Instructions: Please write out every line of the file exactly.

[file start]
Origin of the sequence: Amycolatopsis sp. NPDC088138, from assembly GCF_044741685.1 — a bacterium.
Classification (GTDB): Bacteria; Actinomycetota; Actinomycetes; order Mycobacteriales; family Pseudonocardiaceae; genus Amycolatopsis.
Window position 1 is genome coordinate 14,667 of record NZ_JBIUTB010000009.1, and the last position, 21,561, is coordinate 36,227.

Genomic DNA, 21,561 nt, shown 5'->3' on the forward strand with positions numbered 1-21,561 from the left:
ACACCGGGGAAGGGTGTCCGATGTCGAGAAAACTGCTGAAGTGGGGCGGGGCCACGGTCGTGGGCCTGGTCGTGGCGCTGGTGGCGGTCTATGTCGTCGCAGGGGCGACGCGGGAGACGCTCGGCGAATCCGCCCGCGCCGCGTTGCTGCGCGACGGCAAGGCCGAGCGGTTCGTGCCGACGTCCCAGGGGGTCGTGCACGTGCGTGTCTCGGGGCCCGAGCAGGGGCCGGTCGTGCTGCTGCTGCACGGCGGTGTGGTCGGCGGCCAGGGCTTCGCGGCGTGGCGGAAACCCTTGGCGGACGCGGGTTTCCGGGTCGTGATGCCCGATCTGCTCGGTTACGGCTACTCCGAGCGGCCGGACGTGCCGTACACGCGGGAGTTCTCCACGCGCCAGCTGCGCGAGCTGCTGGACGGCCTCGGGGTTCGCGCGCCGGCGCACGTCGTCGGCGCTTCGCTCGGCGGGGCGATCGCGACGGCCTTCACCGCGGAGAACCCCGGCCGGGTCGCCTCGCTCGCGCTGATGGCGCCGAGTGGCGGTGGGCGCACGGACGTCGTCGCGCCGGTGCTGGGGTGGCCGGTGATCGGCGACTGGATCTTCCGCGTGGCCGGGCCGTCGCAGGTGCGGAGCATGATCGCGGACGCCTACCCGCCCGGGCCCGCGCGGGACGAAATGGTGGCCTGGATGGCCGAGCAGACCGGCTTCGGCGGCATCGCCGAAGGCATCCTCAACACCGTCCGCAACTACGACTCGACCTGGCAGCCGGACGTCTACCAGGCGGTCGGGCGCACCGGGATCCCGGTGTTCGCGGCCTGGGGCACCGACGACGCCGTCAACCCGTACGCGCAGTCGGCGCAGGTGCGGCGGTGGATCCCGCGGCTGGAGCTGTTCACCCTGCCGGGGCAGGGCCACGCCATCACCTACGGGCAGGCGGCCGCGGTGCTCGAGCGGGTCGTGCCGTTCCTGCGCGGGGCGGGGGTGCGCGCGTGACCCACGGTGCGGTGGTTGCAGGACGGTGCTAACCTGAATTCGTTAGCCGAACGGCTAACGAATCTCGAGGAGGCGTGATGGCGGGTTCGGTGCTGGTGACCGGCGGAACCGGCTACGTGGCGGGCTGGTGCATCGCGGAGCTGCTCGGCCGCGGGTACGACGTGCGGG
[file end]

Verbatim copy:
Origin of the sequence: Amycolatopsis sp. NPDC088138, from assembly GCF_044741685.1 — a bacterium.
Classification (GTDB): Bacteria; Actinomycetota; Actinomycetes; order Mycobacteriales; family Pseudonocardiaceae; genus Amycolatopsis.
Window position 1 is genome coordinate 14,667 of record NZ_JBIUTB010000009.1, and the last position, 21,561, is coordinate 36,227.

Genomic DNA, 21,561 nt, shown 5'->3' on the forward strand with positions numbered 1-21,561 from the left:
ACACCGGGGAAGGGTGTCCGATGTCGAGAAAACTGCTGAAGTGGGGCGGGGCCACGGTCGTGGGCCTGGTCGTGGCGCTGGTGGCGGTCTATGTCGTCGCAGGGGCGACGCGGGAGACGCTCGGCGAATCCGCCCGCGCCGCGTTGCTGCGCGACGGCAAGGCCGAGCGGTTCGTGCCGACGTCCCAGGGGGTCGTGCACGTGCGTGTCTCGGGGCCCGAGCAGGGGCCGGTCGTGCTGCTGCTGCACGGCGGTGTGGTCGGCGGCCAGGGCTTCGCGGCGTGGCGGAAACCCTTGGCGGACGCGGGTTTCCGGGTCGTGATGCCCGATCTGCTCGGTTACGGCTACTCCGAGCGGCCGGACGTGCCGTACACGCGGGAGTTCTCCACGCGCCAGCTGCGCGAGCTGCTGGACGGCCTCGGGGTTCGCGCGCCGGCGCACGTCGTCGGCGCTTCGCTCGGCGGGGCGATCGCGACGGCCTTCACCGCGGAGAACCCCGGCCGGGTCGCCTCGCTCGCGCTGATGGCGCCGAGTGGCGGTGGGCGCACGGACGTCGTCGCGCCGGTGCTGGGGTGGCCGGTGATCGGCGACTGGATCTTCCGCGTGGCCGGGCCGTCGCAGGTGCGGAGCATGATCGCGGACGCCTACCCGCCCGGGCCCGCGCGGGACGAAATGGTGGCCTGGATGGCCGAGCAGACCGGCTTCGGCGGCATCGCCGAAGGCATCCTCAACACCGTCCGCAACTACGACTCGACCTGGCAGCCGGACGTCTACCAGGCGGTCGGGCGCACCGGGATCCCGGTGTTCGCGGCCTGGGGCACCGACGACGCCGTCAACCCGTACGCGCAGTCGGCGCAGGTGCGGCGGTGGATCCCGCGGCTGGAGCTGTTCACCCTGCCGGGGCAGGGCCACGCCATCACCTACGGGCAGGCGGCCGCGGTGCTCGAGCGGGTCGTGCCGTTCCTGCGCGGGGCGGGGGTGCGCGCGTGACCCACGGTGCGGTGGTTGCAGGACGGTGCTAACCTGAATTCGTTAGCCGAACGGCTAACGAATCTCGAGGAGGCGTGATGGCGGGTTCGGTGCTGGTGACCGGCGGAACCGGCTACGTGGCGGGCTGGTGCATCGCGGAGCTGCTCGGCCGCGGGTACGACGTGCGGG